The tipping point

Wednesday, March 23, 2011 - 16:30 in Psychology & Sociology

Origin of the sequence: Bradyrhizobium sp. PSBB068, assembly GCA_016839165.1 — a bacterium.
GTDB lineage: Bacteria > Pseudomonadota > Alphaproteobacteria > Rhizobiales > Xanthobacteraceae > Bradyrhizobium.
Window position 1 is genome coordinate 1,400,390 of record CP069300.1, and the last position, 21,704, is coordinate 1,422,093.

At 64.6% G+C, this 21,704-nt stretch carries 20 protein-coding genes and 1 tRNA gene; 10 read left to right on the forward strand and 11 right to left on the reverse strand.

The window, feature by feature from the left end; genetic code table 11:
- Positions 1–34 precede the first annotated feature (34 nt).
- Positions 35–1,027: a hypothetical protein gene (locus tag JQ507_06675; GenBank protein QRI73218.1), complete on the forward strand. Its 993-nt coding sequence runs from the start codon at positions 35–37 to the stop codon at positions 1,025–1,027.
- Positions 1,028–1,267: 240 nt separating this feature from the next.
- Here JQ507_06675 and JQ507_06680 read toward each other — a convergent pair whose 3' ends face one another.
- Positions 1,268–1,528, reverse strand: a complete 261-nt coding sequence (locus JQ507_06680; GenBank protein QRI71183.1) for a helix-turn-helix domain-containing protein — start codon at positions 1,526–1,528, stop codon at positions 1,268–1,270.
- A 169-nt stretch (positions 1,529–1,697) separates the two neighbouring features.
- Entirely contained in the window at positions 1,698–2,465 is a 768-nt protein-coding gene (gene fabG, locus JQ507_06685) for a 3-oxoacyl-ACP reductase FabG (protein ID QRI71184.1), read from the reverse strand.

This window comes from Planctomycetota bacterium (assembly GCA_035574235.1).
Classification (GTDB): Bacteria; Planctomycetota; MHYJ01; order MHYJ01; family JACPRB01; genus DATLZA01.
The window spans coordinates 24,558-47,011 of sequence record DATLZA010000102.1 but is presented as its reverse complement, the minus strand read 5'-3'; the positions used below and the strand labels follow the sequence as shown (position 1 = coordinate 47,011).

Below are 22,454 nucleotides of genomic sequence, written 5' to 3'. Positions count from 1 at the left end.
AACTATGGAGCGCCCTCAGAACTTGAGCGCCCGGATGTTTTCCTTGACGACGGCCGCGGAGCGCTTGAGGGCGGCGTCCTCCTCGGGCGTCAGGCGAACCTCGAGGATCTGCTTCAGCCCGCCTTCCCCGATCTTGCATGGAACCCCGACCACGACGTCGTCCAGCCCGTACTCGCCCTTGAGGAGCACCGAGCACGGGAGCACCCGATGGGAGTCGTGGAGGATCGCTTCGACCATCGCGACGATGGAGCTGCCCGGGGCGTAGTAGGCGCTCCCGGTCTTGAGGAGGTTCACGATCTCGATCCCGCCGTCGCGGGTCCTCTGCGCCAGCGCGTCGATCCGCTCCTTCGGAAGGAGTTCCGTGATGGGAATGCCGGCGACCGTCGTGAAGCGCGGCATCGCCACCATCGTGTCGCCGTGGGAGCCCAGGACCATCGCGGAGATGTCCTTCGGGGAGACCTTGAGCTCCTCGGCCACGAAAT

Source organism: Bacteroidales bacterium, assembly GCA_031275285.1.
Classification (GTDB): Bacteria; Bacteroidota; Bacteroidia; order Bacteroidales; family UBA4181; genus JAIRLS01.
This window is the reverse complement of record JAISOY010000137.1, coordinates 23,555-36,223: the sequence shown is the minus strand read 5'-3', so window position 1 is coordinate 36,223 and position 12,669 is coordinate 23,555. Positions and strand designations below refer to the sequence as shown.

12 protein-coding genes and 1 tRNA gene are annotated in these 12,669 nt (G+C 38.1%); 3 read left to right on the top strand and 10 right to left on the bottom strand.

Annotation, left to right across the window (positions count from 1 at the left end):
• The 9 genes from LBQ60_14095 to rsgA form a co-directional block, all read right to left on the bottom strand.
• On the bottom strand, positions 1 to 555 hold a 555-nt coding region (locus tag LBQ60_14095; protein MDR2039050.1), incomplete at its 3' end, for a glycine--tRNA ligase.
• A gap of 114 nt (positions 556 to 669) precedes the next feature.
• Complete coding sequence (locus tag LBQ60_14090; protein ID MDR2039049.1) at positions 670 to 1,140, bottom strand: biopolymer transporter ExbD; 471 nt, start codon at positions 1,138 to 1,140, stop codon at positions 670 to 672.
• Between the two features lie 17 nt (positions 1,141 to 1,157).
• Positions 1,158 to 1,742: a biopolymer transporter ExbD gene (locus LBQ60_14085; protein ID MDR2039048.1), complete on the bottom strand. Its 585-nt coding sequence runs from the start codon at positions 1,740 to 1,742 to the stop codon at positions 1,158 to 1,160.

When Marshall Nannes began researching his master’s thesis on American military bases in Bahrain and Kuwait, he did something practically unknown. He actually asked the people in those countries how they felt about the U.S. presence there. “All the research on the topic was at the government-to-government level,” said Nannes, a graduate student at Harvard’s Center for Middle Eastern Studies (CMES) who traveled to the two tiny Mideast nations in January for his research. The popular wisdom, he said, was that “it doesn’t really matter what the people — the opposition leaders — think.” A scant two months later, Bahrain has been swept by turbulent demonstrations and a government crackdown. Bahraini opposition leaders, once just the subjects of Nannes’ obscure thesis, now are interviewed regularly in The New York Times. And Bahrain’s protesters are trumpeting their anger in the streets. Political protests are sweeping the Arab world across a 2,000-mile crescent. The unrest...

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